What do Americans Believe about Origins, According to the Polls? | The Institute for Creation Research
 
What do Americans Believe about Origins, According to the Polls?

"By the word of the LORD were the heavens made;
and all the host of them by the breath of His mouth."
(Psalm 33:6)

For decades opinion polls have consistently revealed that a majority of Americans believe in some form of creation, while only a small minority fully embrace evolution. Thus, it was of interest to see the results of a nationwide poll (November-December, 1999) commissioned by the ultra-liberal People for the American Way (PAW), whose anti-creation views are well known.

I first learned of this story when a newspaper reporter from Kansas phoned me for my opinion. She had just received the 54-page news release from PAW and was writing an article. I had not seen the document, but as she read the questions and analysis to me, Paw's overriding bias became clear to both of us. Even in spite of constructed questions, some very interesting results unfolded.

Before discussing the results, let me mention flaws in the survey. The poll repeatedly portrayed creation thinking ("creationism") as a religious belief as opposed to the "scientific" truth of evolution. How should one respond when asked if they want religious beliefs taught as science in public school classrooms?

The poll never defined evolution, never differentiating between adaptation, natural selection, mutations, etc. (sometimes called microevolution, which all creationists accept), and large-scale macroevolution, i.e., fish to man. The idea that man evolved from the apes was deemed a wrong view of evolution, for knowledgeable evolutionists hold that man really evolved from "an apelike ancestor," not an ape (even though the human ancestor most recognized, means "southern ape").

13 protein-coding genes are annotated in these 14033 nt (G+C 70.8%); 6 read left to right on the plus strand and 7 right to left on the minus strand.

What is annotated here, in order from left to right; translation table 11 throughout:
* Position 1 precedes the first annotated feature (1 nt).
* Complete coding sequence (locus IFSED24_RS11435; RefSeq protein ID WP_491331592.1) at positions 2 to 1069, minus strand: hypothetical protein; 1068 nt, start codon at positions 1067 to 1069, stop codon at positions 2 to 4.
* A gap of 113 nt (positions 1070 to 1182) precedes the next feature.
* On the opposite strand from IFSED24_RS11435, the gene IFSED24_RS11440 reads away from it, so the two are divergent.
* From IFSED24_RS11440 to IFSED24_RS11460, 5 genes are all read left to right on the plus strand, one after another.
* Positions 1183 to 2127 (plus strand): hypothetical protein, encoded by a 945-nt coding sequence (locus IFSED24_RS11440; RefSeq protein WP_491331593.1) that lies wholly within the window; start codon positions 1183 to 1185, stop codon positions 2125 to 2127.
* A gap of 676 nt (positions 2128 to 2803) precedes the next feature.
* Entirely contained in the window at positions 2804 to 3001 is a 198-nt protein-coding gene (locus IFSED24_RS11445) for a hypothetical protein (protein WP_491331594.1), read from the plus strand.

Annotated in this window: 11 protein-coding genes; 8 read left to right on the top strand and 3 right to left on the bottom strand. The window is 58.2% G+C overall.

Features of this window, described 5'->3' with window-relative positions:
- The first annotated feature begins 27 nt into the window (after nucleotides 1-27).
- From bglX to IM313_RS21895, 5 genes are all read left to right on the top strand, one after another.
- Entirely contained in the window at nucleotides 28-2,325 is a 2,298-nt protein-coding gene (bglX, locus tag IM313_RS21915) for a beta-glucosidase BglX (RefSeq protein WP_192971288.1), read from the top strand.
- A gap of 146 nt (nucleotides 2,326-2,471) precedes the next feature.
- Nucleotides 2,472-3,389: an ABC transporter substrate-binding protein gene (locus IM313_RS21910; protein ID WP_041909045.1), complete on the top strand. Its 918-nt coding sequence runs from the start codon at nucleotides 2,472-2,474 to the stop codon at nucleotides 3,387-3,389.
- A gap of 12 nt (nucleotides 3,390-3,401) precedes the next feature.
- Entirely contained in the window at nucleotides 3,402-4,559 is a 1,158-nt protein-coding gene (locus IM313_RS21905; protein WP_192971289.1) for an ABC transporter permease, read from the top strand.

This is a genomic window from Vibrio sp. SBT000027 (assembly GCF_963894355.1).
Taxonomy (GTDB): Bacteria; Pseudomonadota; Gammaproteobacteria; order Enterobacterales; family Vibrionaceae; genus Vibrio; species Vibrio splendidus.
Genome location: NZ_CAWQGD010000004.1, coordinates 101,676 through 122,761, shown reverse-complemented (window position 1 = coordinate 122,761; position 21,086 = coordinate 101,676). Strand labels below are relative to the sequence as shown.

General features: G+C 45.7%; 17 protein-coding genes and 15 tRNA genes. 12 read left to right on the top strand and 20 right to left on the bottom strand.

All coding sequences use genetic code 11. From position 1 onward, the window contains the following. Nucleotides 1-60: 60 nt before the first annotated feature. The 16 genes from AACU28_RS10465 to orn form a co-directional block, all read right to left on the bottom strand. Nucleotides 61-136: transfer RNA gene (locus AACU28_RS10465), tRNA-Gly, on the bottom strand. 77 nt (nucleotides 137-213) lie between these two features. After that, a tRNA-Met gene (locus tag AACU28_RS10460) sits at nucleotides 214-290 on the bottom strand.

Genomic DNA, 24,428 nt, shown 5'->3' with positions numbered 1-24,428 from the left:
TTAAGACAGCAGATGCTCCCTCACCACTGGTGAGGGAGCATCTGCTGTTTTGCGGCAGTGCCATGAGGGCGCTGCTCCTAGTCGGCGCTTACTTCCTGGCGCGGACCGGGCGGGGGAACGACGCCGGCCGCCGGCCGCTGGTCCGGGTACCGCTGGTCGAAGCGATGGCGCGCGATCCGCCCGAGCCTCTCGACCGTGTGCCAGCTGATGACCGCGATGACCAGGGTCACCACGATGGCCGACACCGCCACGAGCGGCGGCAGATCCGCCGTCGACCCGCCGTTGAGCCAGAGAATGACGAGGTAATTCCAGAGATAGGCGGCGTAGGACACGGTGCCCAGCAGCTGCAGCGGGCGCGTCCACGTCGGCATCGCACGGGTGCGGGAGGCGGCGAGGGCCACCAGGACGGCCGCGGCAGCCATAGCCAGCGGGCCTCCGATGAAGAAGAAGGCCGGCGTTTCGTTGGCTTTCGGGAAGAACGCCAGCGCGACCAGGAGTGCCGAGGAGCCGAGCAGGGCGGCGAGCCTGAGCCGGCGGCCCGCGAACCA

One question was about the Kansas State Board of Education's decision to "remove evolution from their state science standards," but the KBOE did no such thing. They did remove macroevolution from its proposed status as a "unifying principle" in science, but left all the actual "evolution" intact.

One conclusion drawn was that people are confused over this issue and what they believe on both sides. Actually, it was the pollsters who are confused. I am very familiar with both sides and on most of the questions, none of the answers reflected my views, while the questions contained error. Nowhere would I have been allowed to state my preference that the secular scientific information favoring creation and contradicting evolution be allowed.

Nevertheless, it is instructive to note that only 5% of these Americans accepted evolution theory as "fully accurate," and another 22% accepted it as "mostly accurate." Meanwhile, 21% considered it "completely not accurate," and another 8% considered it "mostly not accurate." The real question is: How has this 5% minority of aggressive evolutionists come to fully control the public school system, including the writing of textbooks and teacher credentialing? What can be done to allow a more mainstream view back in?

America still awaits a polling effort with unambiguous, unbiased, revealing questions. For what it's worth, ICR stands ready to help prepare such a poll, and we would welcome the results.

Cite this article: John D. Morris, Ph.D. 2000. What do Americans Believe about Origins, According to the Polls?. Acts & Facts. 29 (5).

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